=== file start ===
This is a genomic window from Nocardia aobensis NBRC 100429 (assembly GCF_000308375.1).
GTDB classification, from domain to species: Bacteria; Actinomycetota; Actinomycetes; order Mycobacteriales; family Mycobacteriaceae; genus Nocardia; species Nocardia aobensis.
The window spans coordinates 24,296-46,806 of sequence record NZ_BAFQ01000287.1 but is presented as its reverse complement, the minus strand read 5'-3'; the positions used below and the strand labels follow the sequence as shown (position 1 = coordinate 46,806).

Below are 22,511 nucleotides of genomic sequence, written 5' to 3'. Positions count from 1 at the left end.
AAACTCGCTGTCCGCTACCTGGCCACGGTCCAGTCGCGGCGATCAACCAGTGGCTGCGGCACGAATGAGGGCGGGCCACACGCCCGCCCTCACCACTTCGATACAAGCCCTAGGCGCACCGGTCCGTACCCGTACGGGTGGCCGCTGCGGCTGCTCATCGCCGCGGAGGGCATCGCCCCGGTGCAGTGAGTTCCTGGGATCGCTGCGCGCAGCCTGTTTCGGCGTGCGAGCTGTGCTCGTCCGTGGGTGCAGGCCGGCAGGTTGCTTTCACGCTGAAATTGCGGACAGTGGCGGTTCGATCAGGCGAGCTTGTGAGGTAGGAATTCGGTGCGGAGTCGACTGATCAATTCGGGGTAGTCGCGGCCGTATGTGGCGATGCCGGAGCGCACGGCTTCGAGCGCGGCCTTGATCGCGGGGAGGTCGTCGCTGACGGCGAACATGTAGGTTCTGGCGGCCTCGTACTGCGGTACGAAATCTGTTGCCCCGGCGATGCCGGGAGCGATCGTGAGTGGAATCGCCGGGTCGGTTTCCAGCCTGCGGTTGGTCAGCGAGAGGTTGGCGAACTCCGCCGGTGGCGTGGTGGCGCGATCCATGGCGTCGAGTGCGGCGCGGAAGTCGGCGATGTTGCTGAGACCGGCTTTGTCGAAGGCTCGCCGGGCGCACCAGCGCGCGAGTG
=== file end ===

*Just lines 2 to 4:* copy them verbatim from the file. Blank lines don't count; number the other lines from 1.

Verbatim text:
GTDB classification, from domain to species: Bacteria; Actinomycetota; Actinomycetes; order Mycobacteriales; family Mycobacteriaceae; genus Nocardia; species Nocardia aobensis.
The window spans coordinates 24,296-46,806 of sequence record NZ_BAFQ01000287.1 but is presented as its reverse complement, the minus strand read 5'-3'; the positions used below and the strand labels follow the sequence as shown (position 1 = coordinate 46,806).

Below are 22,511 nucleotides of genomic sequence, written 5' to 3'. Positions count from 1 at the left end.